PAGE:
Mountain lion attacks Colorado man sitting in hot tub
CHAFFEE COUNTY, Colo. (KKTV) - It was a lucky near-miss for a man who had an unnervingly close call with a mountain lion over the weekend.
Wildlife officers say he escaped with just a few scratches -- despite the animal actually making contact.
According to the victim, he and his wife were relaxing in a hot tub outside a home near Nathrop Saturday night when he felt something grab his head.
“He and his wife began screaming and splashing water at the animal. The victim’s wife grabbed a flashlight and shined it on the animal, which they then identified as a mountain lion,” Colorado Parks and Wildlife said. “The light and commotion caused the mountain lion to retreat about 20 feet from the couple in the hot tub. They continued to scream at the mountain lion, and after a short time it moved up to the top of a hill near some rocks where it crouched down and continued to watch the couple.”
The couple was then able to get out of the hot tub and run towards the safety of the house. They called the property owner, who as luck would have it, works for Colorado Parks and Wildlife and knew what to do.
“[The property owner] then alerted CPW officers. The first two CPW officers on the scene immediately began searching for the lion, following a steep ridge along the creek. No mountain lion tracks could be found due to the freezing temperatures and frozen snow on the ground,” Parks and Wildlife said.
Wildlife officers set up a trap, but to date have not located the mountain lion.
Mountain lion attacks are rare, but not unheard of: Colorado Parks and Wildlife says this was the 24th attack causing injury to a human in Colorado since 1990. Three people have been killed in mountain lion attack in Colorado in that same time frame.
The victim in this attack was exceedingly fortunate, with just those few superficial scratches. CPW says the man was able to clean and treat the scratches at home.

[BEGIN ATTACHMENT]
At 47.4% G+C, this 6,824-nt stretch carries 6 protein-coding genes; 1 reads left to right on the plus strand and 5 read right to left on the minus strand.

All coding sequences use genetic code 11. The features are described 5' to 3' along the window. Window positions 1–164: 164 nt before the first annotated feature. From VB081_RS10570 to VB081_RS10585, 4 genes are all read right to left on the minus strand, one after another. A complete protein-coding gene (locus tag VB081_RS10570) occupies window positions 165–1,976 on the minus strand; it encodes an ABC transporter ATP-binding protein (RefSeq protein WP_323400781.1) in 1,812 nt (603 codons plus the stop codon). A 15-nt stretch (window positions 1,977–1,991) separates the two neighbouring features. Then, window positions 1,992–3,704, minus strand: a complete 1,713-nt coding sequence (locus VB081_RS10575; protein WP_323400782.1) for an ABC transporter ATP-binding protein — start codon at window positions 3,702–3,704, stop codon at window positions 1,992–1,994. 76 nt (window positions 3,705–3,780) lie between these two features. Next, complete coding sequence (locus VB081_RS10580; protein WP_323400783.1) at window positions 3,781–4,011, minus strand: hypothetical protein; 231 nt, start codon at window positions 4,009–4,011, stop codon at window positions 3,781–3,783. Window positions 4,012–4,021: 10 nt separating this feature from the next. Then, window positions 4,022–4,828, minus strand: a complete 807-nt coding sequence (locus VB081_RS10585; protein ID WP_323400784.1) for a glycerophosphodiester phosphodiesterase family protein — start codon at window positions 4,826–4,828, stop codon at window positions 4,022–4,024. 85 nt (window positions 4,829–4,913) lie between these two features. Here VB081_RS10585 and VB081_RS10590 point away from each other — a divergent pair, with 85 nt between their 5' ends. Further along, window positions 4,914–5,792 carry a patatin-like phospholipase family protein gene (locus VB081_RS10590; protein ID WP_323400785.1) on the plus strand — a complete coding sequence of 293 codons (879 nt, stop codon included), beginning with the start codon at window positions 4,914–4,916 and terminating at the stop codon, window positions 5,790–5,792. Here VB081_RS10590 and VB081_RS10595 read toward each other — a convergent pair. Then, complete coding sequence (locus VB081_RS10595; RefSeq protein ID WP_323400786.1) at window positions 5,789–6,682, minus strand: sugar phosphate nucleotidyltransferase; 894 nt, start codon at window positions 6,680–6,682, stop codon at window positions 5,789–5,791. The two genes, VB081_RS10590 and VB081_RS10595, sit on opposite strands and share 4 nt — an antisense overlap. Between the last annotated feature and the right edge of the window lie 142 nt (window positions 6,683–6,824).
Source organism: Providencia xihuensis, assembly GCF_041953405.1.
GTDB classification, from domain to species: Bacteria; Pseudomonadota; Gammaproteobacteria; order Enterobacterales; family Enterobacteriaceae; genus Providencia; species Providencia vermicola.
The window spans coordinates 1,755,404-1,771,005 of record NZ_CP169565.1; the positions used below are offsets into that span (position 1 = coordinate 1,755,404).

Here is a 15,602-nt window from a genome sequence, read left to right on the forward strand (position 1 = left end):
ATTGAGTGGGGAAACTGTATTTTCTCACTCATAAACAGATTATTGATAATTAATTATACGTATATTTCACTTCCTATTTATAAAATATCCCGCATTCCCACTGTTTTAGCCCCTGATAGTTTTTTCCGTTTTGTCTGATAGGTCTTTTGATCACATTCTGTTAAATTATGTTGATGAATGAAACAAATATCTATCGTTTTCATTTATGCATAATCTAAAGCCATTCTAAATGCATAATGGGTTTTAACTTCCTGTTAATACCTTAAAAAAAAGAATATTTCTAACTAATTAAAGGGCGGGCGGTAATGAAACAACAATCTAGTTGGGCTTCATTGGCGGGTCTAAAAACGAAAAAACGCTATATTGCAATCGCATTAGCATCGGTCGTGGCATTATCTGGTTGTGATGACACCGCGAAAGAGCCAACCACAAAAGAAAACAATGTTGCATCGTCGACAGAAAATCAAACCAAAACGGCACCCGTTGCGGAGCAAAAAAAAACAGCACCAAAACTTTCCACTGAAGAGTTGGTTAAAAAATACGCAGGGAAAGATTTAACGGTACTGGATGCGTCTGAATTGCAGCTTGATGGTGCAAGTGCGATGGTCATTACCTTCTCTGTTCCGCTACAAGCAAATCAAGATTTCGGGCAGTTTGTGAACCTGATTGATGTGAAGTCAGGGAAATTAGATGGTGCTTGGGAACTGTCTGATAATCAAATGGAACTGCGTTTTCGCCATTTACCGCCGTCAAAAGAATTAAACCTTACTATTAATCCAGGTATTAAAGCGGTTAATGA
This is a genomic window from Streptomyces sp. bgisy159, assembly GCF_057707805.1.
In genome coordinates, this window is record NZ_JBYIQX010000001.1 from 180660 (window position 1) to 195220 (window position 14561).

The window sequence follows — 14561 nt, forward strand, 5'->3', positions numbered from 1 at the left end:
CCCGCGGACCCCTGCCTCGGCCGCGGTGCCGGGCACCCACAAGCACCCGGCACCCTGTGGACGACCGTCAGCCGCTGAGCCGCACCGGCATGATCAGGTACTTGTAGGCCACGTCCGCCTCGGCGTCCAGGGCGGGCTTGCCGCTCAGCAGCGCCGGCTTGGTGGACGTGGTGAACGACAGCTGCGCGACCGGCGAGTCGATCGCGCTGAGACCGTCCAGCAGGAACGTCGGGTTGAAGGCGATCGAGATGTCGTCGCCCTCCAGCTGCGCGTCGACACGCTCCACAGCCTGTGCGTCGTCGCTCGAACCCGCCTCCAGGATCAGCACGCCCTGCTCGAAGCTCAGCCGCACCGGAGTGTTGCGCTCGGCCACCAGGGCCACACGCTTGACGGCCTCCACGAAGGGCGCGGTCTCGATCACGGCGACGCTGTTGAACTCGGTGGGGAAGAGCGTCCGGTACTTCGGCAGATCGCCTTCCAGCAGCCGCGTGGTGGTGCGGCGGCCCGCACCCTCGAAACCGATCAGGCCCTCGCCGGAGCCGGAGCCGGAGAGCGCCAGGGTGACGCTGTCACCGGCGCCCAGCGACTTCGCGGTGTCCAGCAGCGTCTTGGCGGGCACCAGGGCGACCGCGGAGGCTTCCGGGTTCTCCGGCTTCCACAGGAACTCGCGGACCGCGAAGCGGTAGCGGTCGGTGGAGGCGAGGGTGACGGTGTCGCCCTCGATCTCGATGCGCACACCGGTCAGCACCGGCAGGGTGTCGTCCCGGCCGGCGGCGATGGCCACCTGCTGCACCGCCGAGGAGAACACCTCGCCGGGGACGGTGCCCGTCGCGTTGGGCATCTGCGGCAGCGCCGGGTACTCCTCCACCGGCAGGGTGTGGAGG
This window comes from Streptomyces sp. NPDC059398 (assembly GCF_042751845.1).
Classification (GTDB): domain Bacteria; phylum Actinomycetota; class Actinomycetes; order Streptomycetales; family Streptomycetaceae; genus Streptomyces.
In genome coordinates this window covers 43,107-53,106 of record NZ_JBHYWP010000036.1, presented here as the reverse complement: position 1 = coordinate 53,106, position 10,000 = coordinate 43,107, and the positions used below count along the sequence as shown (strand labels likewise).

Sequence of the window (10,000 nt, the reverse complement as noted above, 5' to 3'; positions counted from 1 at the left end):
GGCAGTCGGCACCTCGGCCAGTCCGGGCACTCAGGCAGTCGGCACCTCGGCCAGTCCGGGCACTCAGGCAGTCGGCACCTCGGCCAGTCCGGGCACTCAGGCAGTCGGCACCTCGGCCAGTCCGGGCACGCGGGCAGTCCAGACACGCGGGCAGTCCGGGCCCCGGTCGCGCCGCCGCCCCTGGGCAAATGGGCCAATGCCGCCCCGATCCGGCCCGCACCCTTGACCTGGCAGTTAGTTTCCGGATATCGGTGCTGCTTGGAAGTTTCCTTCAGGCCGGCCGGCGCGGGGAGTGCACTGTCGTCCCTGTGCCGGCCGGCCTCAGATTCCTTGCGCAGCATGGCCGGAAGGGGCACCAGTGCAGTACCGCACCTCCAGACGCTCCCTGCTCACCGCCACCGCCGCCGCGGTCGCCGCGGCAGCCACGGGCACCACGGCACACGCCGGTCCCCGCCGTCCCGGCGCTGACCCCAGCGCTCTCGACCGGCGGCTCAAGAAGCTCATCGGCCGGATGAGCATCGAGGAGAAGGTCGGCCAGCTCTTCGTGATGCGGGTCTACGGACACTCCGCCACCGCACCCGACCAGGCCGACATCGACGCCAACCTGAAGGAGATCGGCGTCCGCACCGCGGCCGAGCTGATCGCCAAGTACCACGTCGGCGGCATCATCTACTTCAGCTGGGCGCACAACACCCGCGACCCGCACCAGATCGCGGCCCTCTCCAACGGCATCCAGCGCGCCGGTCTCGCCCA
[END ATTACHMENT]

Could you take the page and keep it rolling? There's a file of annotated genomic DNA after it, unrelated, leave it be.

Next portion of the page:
“We think it’s likely the mountain lion saw the man’s head move in the darkness at ground-level but didn’t recognize the people in the hot tub,” said Sean Shepherd, area wildlife manager. “The couple did the right thing by making noise and shining a light on the lion. Although this victim had only minor injuries, we take this incident seriously. We have alerted neighbors and posted signs warning of lion activity. And we will continue to track the lion and lion activity.”
Colorado Parks and Wildlife says the home was located about 5 miles from town and described the subdivision as “heavily wooded.” The hot tub was set away from the home. Mountain lions are most active early in the morning and in the evening; Saturday’s incident happened around 8 p.m.
Anyone in the area who sees a mountain lion is encouraged to report the sighting to CPW by calling the Salida office at 719-530-5520 or calling Colorado State Patrol at 719-544-2424 if it’s after CPW business hours.
To avoid mountain lion encounters, wildlife officers have the following tips:
- Make lots of noise if you come and go during the times mountain lions are most active: dusk to dawn.
- Install outside lighting. Light areas where you walk so you could see a lion if one were present.
- Closely supervise children whenever they play outdoors. Make sure children are inside before dusk and not outside before dawn. Talk with children about lions and teach them what to do if they meet one.
- Landscape or remove vegetation to eliminate hiding places for lions. Make it difficult for lions to approach unseen.
- Planting non-native shrubs and plants that deer often prefer to eat encourages wildlife to come onto your property. Predators follow prey. Never feed any wildlife.
- Keep your pet under control. Roaming pets are easy prey and can attract lions. Bring pets in at night. If you leave your pet outside, keep it in a kennel with a secure top. Don’t feed pets outside; this can attract raccoons and other animals that are eaten by lions. Store all garbage securely.
- Place livestock in enclosed sheds or barns at night. Close doors to all outbuildings since inquisitive lions may go inside for a look.
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